Power, Politics or Art: Eurovision 2015

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On May 23, the 60th annual Eurovision Song Contest convened in Vienna. In existence since 1956, Eurovision holds the record for the longest running annual TV song competition. Historically, Eurovision was an ambitious project: different countries had different broadcasting schedules, and to unify Europeans underneath one television broadcast was a major cultural feat. While still incredibly popular in Europe today, to individuals outside the area the contest is known less as a symbol of European solidarity, than as pop a culture phenomenon.

Despite the light-hearted broadcasting, the breakdown of voting within Eurovision parallels political lines. Voting for the best song is broken into two groups: 50% of points come from viewers across Europe, the other 50% from music professionals representing every country. Based on the combined results, each country gives a number of points, from a top score of twelve down to one. These complicated voting mechanisms do not assist Eurovision in becoming a proper talent contest. Instead, alliances and geopolitical interest remain.

Slovenia_at_Eurovision_2010A good example of this is the United Kingdom. Its 2015 entry came in 24th place out of 27 countries. Most British entrants in the past fifteen years have scored poorly, on three occasions coming in last place. The country’s poor standing in Eurovision reflects the tense relationship the UK maintains with the EU. In a 2013 study, most Britons blamed the poor results on Eurovision being all about politics, rather than the talent. Since they last won in 1999, British-EU relations have become increasingly tenuous over the euro and the Iraq War, culminating under the Conservatives with plans for a referendum to leave the EU.

Russia highlights the opposing end of Eurovision votes. Despite Eastern Europe’s defensive stance against Russian aggression, Russia has consistently scored well for the past three years. Russia has staunch allies within Eurovision, with Belarus, Azerbaijan, and Armenia consistently giving twelve points, due to the influence of their Russian minorities and trade links. Its entry this year reached 2nd place, also receiving high scores from countries such as Germany, France, and Estonia. In response to the surprising results, the Chairman of the Federation Council Committee for International Affairs, Konstantin Kosachev said the results show “the successful outcome of an all-European referendum on where ordinary Europeans see Russia.” With Eurovision being about politics, he says, the results prove Europeans desire normal relations with Russia.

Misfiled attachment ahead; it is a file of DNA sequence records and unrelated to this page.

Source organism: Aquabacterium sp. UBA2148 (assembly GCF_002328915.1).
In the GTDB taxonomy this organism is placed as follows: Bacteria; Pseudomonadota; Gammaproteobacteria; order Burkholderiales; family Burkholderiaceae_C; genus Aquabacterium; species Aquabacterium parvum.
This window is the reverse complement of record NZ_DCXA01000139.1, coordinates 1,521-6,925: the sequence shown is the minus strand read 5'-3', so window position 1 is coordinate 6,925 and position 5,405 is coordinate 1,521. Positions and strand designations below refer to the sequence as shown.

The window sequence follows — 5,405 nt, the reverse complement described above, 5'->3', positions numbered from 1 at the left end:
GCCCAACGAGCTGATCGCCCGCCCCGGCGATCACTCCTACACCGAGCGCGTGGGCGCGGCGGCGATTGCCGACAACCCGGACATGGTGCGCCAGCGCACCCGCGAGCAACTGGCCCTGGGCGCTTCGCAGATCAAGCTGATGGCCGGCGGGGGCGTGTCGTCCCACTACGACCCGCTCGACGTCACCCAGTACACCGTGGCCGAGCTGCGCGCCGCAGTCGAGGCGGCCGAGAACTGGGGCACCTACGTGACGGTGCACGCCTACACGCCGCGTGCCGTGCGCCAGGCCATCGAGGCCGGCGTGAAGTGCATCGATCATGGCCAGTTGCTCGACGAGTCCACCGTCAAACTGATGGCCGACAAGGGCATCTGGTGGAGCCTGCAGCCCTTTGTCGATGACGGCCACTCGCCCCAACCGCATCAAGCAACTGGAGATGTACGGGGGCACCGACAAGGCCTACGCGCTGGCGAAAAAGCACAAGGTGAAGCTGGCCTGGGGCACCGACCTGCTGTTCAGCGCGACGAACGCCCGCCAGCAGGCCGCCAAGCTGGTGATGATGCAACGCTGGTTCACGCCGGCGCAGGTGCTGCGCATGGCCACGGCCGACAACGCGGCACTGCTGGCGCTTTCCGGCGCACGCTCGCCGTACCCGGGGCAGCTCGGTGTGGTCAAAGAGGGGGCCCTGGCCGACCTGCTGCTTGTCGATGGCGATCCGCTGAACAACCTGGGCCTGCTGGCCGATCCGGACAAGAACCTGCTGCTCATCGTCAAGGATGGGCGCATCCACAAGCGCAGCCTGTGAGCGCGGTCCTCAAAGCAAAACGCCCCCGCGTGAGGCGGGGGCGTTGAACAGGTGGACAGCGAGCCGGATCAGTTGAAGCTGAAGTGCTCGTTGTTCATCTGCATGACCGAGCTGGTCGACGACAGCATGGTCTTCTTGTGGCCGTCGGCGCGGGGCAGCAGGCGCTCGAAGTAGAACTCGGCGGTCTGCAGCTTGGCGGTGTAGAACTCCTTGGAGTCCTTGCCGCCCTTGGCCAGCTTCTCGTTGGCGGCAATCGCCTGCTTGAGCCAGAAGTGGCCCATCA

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Determining how much votes represent European popular opinion is difficult.  The usual winners are middle-power players within Europe, who tend to be safe countries that don’t have polarizing popular opinions within the continent. This year’s winner was Sweden, and before that Austria, then Denmark. Ireland won four times between 1991 and 1995. Meanwhile, Germany and France, the most influential countries within the European Union, came in last and second-last place. Voting patterns also become dictated by geography, or by immigration. Scandinavian countries have a strong tendency to support one another, as do countries east of the former Berlin Wall. Balkan countries, despite the wars of the 1990s, make up another bloc because of the sizable minority populations that live in neighbouring countries. Even after the revolution in Ukraine, voters still gave four points to Russia this year, highlighting the presence of the Russians that live there. Although Turkey has not appeared in Eurovision since 2012, they scored in the top ten throughout the 2000s, buoyed by Turkish immigrant communities in Germany, France, and the Netherlands.

As seen from the United Kingdom’s opinion of the contest, votes may bear a correlation to the influence and opinion of a country. Due to the proximity of all the participants, nationalism erupts itself in stronger ways compared to other international competitions such as the Olympics, as seen by the audience’s booing when Russia received votes. But any correlation is limited, due to the difficulty of determining when a contestant’s talent ends, and when political prejudices begin. As crises continue to unfold within the Eurozone and Russia, it remains to be seen the effect it will have on this European cultural oddity.

About Kevin Hempstead

Kevin Hempstead is a graduate of the University of Toronto, where he majored in History and Political Science, as well as a graduate of the London School of Economics, where he specialized in the Theory and History of International Relations. Currently, Kevin is working within trade and commercial affairs at the U.S. Consulate in Toronto, and desires to eventually relocate to Ottawa or Washington to work within policy for either government or think tanks. Outside of work, Kevin is a coordinator for the Ontario Council for International Cooperation’s Development Drinks committee, organizing networking events for Toronto’s development and NGO community. For any inquiries or questions, Kevin is available for contact at kevinhempstead@gmail.com.